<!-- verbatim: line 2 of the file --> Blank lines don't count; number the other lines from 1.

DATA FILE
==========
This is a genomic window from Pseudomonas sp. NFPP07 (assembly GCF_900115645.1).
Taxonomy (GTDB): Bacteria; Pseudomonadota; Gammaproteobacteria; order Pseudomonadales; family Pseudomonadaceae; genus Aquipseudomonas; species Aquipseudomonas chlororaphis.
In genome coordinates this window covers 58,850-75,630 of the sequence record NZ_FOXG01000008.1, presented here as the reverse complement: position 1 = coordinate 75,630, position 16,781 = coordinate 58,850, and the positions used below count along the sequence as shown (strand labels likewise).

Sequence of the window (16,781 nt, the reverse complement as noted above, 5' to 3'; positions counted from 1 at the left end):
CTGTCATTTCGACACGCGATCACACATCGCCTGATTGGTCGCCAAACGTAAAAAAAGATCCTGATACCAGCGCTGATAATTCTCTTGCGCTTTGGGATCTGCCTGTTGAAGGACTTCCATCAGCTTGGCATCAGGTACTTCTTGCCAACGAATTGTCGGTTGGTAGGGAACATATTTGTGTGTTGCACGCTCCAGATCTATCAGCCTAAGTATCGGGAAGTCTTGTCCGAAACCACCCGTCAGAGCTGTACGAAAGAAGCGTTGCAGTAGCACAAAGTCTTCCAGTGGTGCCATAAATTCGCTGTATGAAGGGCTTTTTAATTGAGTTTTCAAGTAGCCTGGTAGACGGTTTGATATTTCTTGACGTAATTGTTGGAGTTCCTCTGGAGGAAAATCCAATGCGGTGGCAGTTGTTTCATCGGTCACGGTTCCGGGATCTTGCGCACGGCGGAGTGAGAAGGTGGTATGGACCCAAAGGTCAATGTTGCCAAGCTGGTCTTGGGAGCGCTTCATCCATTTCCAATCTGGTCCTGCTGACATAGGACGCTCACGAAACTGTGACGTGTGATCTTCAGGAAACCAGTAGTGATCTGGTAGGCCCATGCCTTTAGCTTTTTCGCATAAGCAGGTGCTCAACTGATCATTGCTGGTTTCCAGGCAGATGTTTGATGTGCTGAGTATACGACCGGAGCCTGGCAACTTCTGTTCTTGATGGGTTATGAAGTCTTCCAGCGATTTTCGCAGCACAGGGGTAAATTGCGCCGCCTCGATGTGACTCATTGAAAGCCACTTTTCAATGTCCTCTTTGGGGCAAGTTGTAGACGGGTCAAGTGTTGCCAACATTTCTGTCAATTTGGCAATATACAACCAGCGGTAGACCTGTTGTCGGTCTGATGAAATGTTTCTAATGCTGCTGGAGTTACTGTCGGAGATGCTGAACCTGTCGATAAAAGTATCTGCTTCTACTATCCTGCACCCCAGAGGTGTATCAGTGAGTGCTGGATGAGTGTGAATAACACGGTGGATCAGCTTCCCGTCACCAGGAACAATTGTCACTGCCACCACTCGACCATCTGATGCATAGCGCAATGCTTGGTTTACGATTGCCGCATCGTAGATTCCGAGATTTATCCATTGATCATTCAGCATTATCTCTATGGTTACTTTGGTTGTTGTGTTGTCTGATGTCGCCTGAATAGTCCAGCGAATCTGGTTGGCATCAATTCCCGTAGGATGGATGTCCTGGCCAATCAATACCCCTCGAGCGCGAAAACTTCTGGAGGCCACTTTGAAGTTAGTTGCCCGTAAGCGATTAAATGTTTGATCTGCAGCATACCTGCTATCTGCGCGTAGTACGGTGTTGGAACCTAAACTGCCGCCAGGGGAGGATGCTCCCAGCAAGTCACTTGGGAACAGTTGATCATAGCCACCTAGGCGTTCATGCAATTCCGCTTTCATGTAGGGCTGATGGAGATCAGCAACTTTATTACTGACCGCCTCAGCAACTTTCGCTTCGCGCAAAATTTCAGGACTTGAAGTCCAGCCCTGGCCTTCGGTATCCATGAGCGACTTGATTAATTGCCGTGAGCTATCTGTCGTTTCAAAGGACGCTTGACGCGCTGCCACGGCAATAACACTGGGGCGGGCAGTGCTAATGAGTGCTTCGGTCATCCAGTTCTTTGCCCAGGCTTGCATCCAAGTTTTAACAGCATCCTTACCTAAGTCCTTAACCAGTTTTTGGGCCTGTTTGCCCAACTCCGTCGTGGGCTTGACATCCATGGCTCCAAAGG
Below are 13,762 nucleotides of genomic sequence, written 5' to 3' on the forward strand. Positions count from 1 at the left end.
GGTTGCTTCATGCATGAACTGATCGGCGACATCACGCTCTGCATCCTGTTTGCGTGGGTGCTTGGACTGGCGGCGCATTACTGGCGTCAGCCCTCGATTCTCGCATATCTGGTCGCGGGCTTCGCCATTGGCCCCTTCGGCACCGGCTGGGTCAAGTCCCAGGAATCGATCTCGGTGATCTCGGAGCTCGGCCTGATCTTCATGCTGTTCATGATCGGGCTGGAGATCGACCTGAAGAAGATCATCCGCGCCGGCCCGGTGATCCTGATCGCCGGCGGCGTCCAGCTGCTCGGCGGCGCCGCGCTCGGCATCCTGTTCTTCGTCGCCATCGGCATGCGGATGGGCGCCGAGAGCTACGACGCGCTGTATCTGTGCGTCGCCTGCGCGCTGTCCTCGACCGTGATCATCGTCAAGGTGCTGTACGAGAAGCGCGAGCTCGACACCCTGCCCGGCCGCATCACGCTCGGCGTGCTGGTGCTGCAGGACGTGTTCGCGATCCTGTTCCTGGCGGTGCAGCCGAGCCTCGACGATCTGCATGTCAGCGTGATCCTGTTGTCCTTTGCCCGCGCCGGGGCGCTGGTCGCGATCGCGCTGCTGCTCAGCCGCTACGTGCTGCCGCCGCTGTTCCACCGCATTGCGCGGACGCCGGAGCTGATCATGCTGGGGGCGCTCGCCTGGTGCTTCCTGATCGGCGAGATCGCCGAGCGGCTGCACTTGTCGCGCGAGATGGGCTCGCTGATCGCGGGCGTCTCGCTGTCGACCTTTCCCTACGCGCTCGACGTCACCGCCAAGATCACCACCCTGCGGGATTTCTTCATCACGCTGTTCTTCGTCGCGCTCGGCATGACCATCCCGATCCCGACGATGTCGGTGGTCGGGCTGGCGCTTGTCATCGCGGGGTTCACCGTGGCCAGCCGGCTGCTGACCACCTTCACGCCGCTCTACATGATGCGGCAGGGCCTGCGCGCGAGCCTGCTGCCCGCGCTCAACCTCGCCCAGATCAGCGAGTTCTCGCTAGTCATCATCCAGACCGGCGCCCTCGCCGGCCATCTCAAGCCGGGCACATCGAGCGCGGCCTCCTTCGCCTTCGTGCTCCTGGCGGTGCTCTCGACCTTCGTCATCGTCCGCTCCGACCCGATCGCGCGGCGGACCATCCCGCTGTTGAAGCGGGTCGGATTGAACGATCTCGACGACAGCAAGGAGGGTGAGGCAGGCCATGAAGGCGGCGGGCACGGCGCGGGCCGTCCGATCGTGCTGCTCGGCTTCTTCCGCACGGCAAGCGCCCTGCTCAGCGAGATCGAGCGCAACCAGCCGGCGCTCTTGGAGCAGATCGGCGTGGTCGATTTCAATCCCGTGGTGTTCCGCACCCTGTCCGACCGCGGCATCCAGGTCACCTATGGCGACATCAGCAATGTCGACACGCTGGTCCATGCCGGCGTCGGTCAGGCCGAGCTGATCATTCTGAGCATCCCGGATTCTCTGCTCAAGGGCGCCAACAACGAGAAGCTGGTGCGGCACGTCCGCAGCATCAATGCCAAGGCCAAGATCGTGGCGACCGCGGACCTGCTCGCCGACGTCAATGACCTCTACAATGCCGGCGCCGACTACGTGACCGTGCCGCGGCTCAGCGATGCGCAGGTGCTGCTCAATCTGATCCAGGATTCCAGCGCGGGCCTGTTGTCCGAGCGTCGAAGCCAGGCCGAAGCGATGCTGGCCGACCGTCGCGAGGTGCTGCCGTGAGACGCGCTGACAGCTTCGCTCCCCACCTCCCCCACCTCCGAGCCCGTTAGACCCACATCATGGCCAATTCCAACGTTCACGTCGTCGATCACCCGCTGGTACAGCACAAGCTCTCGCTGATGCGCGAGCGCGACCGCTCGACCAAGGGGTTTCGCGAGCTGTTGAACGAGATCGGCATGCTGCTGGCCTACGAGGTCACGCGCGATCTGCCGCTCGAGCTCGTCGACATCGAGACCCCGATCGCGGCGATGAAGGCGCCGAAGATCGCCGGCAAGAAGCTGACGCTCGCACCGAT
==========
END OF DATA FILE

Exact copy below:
Taxonomy (GTDB): Bacteria; Pseudomonadota; Gammaproteobacteria; order Pseudomonadales; family Pseudomonadaceae; genus Aquipseudomonas; species Aquipseudomonas chlororaphis.